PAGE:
Evogene to collaborate with DuPont on soybeans

Evogene and DuPont unit Pioneer Hi-Bred will develop soybean varieties that are resistant to the disease soybean rust, caused by a fungal parasite.

Evogene Ltd. (TASE:EVGN) has signed a multiyear cooperation agreement with DuPont Company (NYSE: DD) subsidiary Pioneer Hi-Bred International Inc. to use Evogene's technology to develop soybean varieties that are resistant to the disease soybean rust, caused by a fungal parasite, Phakopsora pachyrhizi.

The anti-Phakopsora pachyrhizi market totals $1.5 billion a year, mostly in North and South America.

This is the second collaboration agreement between the companies within a month, following a deal to develop drought-resistant varieties of corn and soybeans.

Evogene CEO Ofer Haviv told "Globes", "Until now, most of our cooperation agreements involved genes for improving crop's tolerance to extreme environmental conditions, such as drought and salinity. We are expanding our technology to disease resistance."

Soybean rust affects the soybean crop worldwide. Israeli investors became familiar with soybean rust through agrochemicals maker Makhteshim Agan Industries, which developed fungicide to fight the disease.

Under today's agreement, Evogene and Pioneer will create a database of genes linked to soybean rust resistance. Pioneer will test the soybean traits, and will develop and market seeds based on traits found to be successful. Evogene will receive milestone payments and royalties from sales on products developed through the collaboration. Evogene's potential revenue could reach hundreds of millions of dollars, should the improved seeds reach market.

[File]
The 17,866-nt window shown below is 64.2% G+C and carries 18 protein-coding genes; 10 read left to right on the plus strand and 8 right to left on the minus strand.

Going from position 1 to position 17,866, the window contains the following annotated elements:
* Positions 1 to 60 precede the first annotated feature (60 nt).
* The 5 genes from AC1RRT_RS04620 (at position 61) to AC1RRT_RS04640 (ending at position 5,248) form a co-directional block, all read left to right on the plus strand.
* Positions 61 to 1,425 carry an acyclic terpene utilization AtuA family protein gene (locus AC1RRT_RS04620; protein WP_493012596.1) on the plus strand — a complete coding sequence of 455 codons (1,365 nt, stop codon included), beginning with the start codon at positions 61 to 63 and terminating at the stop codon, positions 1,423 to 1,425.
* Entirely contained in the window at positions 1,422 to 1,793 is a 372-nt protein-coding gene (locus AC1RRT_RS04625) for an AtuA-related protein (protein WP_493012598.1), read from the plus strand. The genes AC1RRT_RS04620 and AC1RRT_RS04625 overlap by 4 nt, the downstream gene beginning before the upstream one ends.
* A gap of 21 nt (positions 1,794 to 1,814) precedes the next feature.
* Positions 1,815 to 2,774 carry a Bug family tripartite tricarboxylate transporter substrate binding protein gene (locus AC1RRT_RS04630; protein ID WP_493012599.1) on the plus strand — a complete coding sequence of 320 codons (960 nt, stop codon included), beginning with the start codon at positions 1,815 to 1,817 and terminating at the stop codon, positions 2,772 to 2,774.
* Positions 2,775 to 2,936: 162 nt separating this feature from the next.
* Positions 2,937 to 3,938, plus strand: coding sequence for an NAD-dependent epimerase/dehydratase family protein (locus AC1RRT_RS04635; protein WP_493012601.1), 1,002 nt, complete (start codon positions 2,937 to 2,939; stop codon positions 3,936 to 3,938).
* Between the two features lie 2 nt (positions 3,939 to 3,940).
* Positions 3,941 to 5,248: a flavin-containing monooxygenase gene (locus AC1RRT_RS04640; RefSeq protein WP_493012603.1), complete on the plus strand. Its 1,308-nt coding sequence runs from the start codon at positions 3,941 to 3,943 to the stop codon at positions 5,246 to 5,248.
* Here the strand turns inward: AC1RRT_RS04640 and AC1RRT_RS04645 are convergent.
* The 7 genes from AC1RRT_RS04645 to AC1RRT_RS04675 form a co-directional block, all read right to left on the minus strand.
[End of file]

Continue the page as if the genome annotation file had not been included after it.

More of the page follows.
Evogene already has several cooperation agreements to develop improved crop traits. The agreement with Pioneer, however, has no initial payment, nor will Pioneer fully finance Evogene's part of the development. "We have enough cash," says, Haviv, "which is why we can allow ourselves to finance our share of the project in exchange for high royalties."

Evogene also has an option, which comes into effect after the results of the first field trial of the improved soybeans, to finance another part of the project in exchange for more royalties. "We can decide to increase our share when we have much more information," says Haviv. "When you share the risk with your partner, you create greater trust and willingness to share data, which will give us access to technologies we haven’t had before."

Evogene's 2008 cooperation agreement with Monsanto Company (NYSE: MON), included a $35 million initial payment and option for Monsanto to invest in the company at $7 per share. Evogene is currently traded at $3.78 per share, and the companies are considering alternative ways to exercise the option, as it is inconvenient for both companies at the current terms: Monsanto has no wish to invest in Evogene at a price higher than the market price and has no strategic advantage in increasing its stake in the company; while Evogene has no urgent need of cash and does not want Monstanto to increase its control of the company, which might deter other potential partners. The companies may announce a new deal by the end of the month.

"Globes": You've signed many agreements in the past few years. Do you have more strong products suitable for commercialization in the pipeline?

Haviv: " We're only just getting started in our fields of activity. We also have a completely new line of development: enhancing a plant's current defense systems by scattering chemical substances around the seed. This is similar to a person taking vitamins to enhance his immune system."

Evogene's share price fell 2.9% by mid-afternoon to NIS 14.17, giving a market cap of NIS 530 million.

Published by Globes [online], Israel business news - www.globes-online.com - on November 21, 2011

© Copyright of Globes Publisher Itonut (1983) Ltd. 2011

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